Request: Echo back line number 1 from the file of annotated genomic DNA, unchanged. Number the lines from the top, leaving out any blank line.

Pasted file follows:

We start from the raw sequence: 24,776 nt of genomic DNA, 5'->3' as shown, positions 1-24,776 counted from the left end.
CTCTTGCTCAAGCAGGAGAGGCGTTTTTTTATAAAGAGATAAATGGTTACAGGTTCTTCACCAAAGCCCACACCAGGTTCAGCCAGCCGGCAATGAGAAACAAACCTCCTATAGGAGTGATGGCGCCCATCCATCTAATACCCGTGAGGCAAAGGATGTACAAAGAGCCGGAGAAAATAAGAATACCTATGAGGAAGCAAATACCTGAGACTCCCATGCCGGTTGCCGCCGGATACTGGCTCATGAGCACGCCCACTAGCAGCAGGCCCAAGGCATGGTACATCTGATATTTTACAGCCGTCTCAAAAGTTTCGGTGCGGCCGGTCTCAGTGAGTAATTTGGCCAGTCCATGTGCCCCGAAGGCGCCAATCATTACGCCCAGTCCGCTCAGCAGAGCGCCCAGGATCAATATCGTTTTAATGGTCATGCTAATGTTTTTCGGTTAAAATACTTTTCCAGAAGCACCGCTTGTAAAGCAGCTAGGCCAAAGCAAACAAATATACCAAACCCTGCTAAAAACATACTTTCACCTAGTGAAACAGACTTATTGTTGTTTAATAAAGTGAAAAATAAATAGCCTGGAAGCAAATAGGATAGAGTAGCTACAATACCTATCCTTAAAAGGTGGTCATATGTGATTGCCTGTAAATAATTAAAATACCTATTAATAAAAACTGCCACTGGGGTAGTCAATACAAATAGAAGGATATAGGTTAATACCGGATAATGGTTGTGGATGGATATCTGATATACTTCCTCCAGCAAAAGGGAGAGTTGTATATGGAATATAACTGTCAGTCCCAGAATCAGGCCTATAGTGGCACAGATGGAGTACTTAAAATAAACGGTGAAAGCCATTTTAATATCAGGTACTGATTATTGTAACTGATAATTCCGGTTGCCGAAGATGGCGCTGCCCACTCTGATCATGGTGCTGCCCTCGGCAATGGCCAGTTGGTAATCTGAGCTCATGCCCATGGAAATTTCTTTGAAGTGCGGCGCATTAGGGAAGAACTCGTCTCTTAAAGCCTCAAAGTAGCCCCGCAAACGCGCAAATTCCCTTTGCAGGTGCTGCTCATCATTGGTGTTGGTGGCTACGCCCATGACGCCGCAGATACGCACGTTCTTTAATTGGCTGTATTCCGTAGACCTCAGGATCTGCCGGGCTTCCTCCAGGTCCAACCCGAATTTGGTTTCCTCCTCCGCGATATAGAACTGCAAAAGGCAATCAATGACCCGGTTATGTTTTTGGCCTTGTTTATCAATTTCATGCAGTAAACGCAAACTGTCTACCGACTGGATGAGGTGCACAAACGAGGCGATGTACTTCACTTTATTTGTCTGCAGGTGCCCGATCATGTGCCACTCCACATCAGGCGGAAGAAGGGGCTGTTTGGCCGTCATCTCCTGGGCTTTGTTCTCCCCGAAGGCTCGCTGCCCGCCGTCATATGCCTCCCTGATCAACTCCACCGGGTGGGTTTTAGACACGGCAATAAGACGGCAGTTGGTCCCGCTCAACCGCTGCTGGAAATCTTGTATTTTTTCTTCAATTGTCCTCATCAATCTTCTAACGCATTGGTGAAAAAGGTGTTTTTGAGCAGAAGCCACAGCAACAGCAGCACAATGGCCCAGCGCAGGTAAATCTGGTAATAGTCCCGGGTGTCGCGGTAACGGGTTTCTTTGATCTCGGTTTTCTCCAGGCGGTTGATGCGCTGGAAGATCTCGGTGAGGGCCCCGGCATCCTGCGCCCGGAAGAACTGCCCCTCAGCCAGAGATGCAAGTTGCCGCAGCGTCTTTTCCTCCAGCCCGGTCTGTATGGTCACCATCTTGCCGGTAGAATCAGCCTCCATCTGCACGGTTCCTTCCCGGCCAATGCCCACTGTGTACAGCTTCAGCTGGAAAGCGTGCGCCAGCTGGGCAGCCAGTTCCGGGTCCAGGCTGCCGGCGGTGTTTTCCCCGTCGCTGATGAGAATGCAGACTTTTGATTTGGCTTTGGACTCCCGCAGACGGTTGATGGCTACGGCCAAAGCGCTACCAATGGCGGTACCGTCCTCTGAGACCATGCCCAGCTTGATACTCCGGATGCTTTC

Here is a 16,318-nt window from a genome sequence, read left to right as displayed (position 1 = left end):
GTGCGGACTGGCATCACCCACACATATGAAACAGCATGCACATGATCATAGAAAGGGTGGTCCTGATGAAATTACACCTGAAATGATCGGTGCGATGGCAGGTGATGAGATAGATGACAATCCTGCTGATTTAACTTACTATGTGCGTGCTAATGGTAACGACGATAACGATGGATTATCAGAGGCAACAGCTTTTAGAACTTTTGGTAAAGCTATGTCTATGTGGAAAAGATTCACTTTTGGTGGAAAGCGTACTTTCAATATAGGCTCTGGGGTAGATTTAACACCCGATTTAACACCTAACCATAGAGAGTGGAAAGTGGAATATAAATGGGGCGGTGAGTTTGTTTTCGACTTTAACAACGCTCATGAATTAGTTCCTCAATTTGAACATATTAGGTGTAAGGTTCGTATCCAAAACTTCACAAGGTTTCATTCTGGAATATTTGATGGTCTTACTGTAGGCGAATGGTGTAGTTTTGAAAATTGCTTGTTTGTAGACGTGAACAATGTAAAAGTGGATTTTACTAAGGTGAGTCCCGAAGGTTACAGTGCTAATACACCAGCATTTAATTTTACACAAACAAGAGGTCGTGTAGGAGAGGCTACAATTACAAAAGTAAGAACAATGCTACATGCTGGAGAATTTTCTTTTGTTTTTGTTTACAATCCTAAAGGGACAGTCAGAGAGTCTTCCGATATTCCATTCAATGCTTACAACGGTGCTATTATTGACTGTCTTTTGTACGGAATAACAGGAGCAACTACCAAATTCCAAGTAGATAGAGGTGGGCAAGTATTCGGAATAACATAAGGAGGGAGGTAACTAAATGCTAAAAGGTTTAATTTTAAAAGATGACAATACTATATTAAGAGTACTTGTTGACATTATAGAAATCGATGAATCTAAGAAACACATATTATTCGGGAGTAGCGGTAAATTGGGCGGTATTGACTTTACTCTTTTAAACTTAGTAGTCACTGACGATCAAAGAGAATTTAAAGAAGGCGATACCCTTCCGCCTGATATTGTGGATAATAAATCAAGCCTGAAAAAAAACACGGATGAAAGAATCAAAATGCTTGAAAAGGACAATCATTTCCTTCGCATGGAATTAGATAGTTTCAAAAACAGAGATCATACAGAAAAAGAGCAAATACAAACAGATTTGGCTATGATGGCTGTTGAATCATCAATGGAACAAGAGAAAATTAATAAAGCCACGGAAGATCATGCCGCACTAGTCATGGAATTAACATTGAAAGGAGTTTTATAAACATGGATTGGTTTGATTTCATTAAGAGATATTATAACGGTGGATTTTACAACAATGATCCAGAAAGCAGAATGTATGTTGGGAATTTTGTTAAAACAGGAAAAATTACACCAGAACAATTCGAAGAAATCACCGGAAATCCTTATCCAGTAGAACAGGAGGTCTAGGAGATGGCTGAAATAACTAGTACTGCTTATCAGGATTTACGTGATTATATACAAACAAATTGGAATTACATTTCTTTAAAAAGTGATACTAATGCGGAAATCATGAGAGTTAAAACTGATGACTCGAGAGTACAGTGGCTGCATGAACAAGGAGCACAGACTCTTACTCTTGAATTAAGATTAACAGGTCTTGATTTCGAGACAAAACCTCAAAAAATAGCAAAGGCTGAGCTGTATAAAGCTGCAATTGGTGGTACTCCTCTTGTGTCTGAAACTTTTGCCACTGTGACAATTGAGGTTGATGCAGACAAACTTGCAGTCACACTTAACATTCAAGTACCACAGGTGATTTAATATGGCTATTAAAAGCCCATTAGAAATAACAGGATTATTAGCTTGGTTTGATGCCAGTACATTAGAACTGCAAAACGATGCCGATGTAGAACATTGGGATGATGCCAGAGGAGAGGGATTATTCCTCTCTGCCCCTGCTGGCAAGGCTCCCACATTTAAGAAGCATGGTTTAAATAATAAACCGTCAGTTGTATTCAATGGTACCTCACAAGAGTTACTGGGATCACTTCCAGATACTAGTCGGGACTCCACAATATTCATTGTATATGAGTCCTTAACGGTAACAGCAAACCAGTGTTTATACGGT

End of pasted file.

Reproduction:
We start from the raw sequence: 24,776 nt of genomic DNA, 5'->3' as shown, positions 1-24,776 counted from the left end.